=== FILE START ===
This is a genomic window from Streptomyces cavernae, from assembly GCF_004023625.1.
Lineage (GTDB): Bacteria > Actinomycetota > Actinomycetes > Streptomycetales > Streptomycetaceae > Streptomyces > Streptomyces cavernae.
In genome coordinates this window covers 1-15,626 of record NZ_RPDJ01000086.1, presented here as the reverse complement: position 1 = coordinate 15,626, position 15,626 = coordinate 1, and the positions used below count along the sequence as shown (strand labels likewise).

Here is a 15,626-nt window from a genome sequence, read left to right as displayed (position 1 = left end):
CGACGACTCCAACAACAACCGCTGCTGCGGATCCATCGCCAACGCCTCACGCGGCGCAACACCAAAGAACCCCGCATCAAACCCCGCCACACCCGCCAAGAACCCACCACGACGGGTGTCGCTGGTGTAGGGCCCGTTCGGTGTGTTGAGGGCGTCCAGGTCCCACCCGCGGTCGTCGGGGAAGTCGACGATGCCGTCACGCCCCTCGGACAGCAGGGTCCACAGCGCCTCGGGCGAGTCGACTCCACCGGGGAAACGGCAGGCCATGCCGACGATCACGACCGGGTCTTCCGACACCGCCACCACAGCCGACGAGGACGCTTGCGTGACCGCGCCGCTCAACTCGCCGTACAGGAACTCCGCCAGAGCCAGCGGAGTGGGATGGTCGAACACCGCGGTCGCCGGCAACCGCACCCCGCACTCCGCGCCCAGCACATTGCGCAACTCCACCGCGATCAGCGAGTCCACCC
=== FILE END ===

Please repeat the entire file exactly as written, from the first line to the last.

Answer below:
This is a genomic window from Streptomyces cavernae, from assembly GCF_004023625.1.
Lineage (GTDB): Bacteria > Actinomycetota > Actinomycetes > Streptomycetales > Streptomycetaceae > Streptomyces > Streptomyces cavernae.
In genome coordinates this window covers 1-15,626 of record NZ_RPDJ01000086.1, presented here as the reverse complement: position 1 = coordinate 15,626, position 15,626 = coordinate 1, and the positions used below count along the sequence as shown (strand labels likewise).

Here is a 15,626-nt window from a genome sequence, read left to right as displayed (position 1 = left end):
CGACGACTCCAACAACAACCGCTGCTGCGGATCCATCGCCAACGCCTCACGCGGCGCAACACCAAAGAACCCCGCATCAAACCCCGCCACACCCGCCAAGAACCCACCACGACGGGTGTCGCTGGTGTAGGGCCCGTTCGGTGTGTTGAGGGCGTCCAGGTCCCACCCGCGGTCGTCGGGGAAGTCGACGATGCCGTCACGCCCCTCGGACAGCAGGGTCCACAGCGCCTCGGGCGAGTCGACTCCACCGGGGAAACGGCAGGCCATGCCGACGATCACGACCGGGTCTTCCGACACCGCCACCACAGCCGACGAGGACGCTTGCGTGACCGCGCCGCTCAACTCGCCGTACAGGAACTCCGCCAGAGCCAGCGGAGTGGGATGGTCGAACACCGCGGTCGCCGGCAACCGCACCCCGCACTCCGCGCCCAGCACATTGCGCAACTCCACCGCGATCAGCGAGTCCACCC